The last guest to arrive at the meet-and-greet is Gemma, a widow and a single mother to her daughter, Bee. Ruth sets her sights on the mother-daughter duo, and soon the two families are inseparable. Ruth takes Gemma and Bee on Aspen vacations, offers VIP passes to Cirque du Soleil, and pays for dinners at Michelin-starred restaurants. For Gemma, who lives paycheck to paycheck, Ruth’s largesse is seductive, but as the years go by, she can’t shake the feeling that she’s accruing an increasingly unpayable debt. When Ruth’s affair with a married Hillside dad is exposed, and she’s publicly shunned, Gemma uses it to sever ties with Ruth.

Six years later, when Gemma finds herself embroiled in a scandal of her own—Ruth comes to her defense. Their renewed friendship rehabilitates their reputations, but once again, Gemma starts to feel trapped as Ruth grows more and more obsessed with their relationship.

A relentless page-turner, Did I Say You Could Go is the story of friendships steeped in lies and duplicity. It’s about two families who, when pushed to extremes, cross the line with devastating results.


About the Author: 

Melanie Gideon is the NYT bestselling author of the memoir, The Slippery Year: A Meditation on Happily Ever After, as well as the novels Wife 22, Valley of the Moon, and Did I Say You Could Go. Her books have been translated into thirty languages. She lives in the Bay Area.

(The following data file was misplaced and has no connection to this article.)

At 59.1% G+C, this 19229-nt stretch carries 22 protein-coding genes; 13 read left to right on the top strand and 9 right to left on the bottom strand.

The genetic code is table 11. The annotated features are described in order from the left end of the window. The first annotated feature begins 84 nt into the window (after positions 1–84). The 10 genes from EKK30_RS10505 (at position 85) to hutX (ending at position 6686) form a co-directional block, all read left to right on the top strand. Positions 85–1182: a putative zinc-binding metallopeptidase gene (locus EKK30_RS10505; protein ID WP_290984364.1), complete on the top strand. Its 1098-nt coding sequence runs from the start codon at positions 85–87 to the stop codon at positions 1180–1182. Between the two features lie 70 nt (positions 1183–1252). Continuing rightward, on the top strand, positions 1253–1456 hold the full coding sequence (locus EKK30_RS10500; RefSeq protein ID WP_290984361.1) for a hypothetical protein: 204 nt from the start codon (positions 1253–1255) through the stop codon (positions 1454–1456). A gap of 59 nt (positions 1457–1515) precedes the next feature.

My Review:

Without even reading the description, I knew this was a book for me. That cover. That title. SO CREEPY! This was the first book by Melanie Gideon that I’ve read, and she exceeded my expectations. 

Did I Say You Could Go by Melanie Gideon grabbed my attention on page one and kept me reading faster and faster to find out what was going to happen next.

As an avid thriller reader, many of the twists and turns did not surprise me, but I never felt disappointed with any of the reveals. Gideon masterfully weaved the web, trapped my attention, and slowly unwound the various plot elements. Before I knew it, the story was over, and I was satisfied with all of the revelations and conclusions of the mysteries and character arcs.

I expected the story to be told from the two adult women’s points-of-view, but I was taken by surprise when the narrative switched to the teenage daughters’ points-of-view also. As a frequent reader of young adult literature, the teenage POVs felt forced with lines like, “All of them have pubes, one of them has been fingered, and most of them have their periods.” Yikes. So, needless to say, it was weird, but the teenage POVs settled into their own grooves and felt less forced as the story progressed. 

Additionally, there were several elements that pulled me from the world of the story. First, while it was told in a linear fashion, there were a lot of awkward flashbacks that felt forced. Second, I found it extremely hard to believe that Gemma would just let Ruth buy her a new car. Third, there were so many trendy pop culture references, such as: "'I don’t think I’ve ever seen you in Lulu,' says Madison. Actually, Ruth’s in Stella McCartney, but she isn’t about to reveal that to Madison. Labels are nothing to brag about – that’s what her mother always said."

Nonetheless, Did I Say You Could Go was loaded with excellent twists and jaw-dropping moments.

I won't spoil any of them for you, but trust me, there are some good ones.


Some favorite lines from the story:

“Gemma’s face looks melted, like candle wax just before it hardens.”